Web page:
A thoroughly innovative reworking of “the greatest story ever told.”Readers have heard tales from the life of Jesus so many times, in the Bible and a bevy of other ancient texts, it’s a wonder that anyone has anything left to say about it. Yet nothing can stop modern authors—from Norman Mailer to... show more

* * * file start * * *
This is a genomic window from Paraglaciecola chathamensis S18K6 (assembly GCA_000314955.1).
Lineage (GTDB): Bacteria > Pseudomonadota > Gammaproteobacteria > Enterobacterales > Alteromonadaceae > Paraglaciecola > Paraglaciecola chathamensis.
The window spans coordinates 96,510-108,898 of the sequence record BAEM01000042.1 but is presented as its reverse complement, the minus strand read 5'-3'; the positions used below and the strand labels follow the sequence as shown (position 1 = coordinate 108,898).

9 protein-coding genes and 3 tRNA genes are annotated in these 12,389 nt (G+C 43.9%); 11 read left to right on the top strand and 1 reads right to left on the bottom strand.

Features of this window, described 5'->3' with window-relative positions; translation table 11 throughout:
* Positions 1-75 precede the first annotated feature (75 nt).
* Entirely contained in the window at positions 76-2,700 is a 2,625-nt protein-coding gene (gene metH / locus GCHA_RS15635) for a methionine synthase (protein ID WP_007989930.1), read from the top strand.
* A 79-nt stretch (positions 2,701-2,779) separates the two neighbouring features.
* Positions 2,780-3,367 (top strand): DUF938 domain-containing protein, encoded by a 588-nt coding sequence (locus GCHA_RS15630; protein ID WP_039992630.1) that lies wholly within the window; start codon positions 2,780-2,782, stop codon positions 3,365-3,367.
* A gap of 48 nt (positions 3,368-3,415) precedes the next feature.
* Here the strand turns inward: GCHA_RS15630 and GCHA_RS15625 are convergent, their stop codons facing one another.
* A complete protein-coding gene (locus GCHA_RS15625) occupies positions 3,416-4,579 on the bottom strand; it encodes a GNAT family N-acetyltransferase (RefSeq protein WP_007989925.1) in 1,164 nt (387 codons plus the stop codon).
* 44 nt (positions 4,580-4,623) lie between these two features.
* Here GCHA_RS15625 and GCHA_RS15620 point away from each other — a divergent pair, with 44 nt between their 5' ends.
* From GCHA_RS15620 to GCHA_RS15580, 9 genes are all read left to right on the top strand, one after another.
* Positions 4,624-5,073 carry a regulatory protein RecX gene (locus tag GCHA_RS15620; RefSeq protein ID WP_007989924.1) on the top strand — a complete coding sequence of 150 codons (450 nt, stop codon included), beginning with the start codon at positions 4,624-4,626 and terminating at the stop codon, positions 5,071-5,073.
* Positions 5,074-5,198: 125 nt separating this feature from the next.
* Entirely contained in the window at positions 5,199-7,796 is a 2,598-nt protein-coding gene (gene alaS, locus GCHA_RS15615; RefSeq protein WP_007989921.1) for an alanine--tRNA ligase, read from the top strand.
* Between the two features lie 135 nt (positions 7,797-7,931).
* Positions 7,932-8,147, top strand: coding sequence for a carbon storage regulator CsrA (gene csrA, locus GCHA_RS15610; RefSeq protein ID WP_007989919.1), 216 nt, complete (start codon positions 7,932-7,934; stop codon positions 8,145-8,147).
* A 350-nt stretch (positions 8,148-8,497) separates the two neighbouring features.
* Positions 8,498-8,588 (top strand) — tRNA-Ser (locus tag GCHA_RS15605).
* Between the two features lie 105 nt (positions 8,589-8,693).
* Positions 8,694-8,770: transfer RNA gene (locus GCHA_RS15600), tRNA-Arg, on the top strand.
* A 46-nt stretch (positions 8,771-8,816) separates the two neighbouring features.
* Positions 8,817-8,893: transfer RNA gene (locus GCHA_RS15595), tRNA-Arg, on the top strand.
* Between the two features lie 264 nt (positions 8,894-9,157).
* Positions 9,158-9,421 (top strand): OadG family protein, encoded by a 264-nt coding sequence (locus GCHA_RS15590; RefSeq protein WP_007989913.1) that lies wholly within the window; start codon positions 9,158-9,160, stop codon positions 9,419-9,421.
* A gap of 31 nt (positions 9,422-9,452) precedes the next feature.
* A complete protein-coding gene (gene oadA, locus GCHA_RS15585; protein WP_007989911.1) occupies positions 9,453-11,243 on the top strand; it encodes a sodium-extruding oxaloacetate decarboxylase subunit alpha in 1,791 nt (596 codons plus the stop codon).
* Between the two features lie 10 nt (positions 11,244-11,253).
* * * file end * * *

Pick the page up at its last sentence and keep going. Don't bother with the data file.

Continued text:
A thoroughly innovative reworking of “the greatest story ever told.”Readers have heard tales from the life of Jesus so many times, in the Bible and a bevy of other ancient texts, it’s a wonder that anyone has anything left to say about it. Yet nothing can stop modern authors—from Norman Mailer to Anne Rice to José Saramago to Philip Pullman—from returning to this fertile story. In Baggen’s debut, readers get yet another take on Christ’s life, yet this one feels truly original. In brief, it reimagines the familiar New Testament narrative as a sort of political thriller in which Jesus—or Yeshua, as he’s called here—is less the Son of God than a charismatic insurgent. (Think Dan Brown with more than a hint of Vince Flynn.) Working by Yeshua’s side, or sometimes behind his back, are Yohannan (John the Baptist), Yehudah (Judah), Miriam, Nicodemus, and a handful of other disciples and allies. Baggen tells his story not only through Yeshua’s eyes but also from supporting characters’ perspectives—an excellent narrative decision that lends the novel complexity and depth. Furthermore, and much to his credit, the author offers historical details that make Jesus’ story both more and less unique, noting that Jesus was just one of many messianic figures wandering Palestine; that there were other new religious movements, such as the Essenes and Gnostics, competing with early Christianity; and that many other upstarts’ lives came to an end on a cross. Perhaps the story’s only real weakness is that it sometimes pales in comparison to the original, with which it tacitly competes. The Bible’s style is striking in its austerity, simplicity, and accessibility, and Baggen’s prose, by contrast, is occasionally wordier than it should be. That said, this rookie effort stands sturdily on its own.A Gospel retread but one that’s provocative, tense, and exciting.-KIRKUS REVIEWIn his audacious debut novel, In The Shadow Of David; The Secret Rebellion, Martin Baggen offers a thoroughly original retelling of the story of Jesus, taking the biblical “Son of God” and shrinking him down to size – the size of a man. The story, told, like the Bible, through various points of view, sweeps readers along through the now familiar series of events of Jesus’ life, his miracles explained as clever tricks achieved by mortals. The plot thickens when Jesus is arrested, leading to an explosive climax. This well-researched and exciting book – part sweeping epic, part political thriller -- gives readers a fresh and provocative take on the tale of Jesus.-Greg Mandel, author of "High Hat," and "The Palin Prophecies: Apocalypstick Now".A young, rightful queen returns from exile to her homeland. Her mission is to reclaim her country from the grip of an oppressive foreign occupation. To achieve her goal, she must find a king. Her quest leads to a charismatic and gifted man who possesses the ability to help her lead a nation to freedom. But the mission comes at a cost greater than anyone can predict, and the misunderstood legacy of their secret rebellion will endure for thousands of years. A failed political movement that gave birth to a new religion.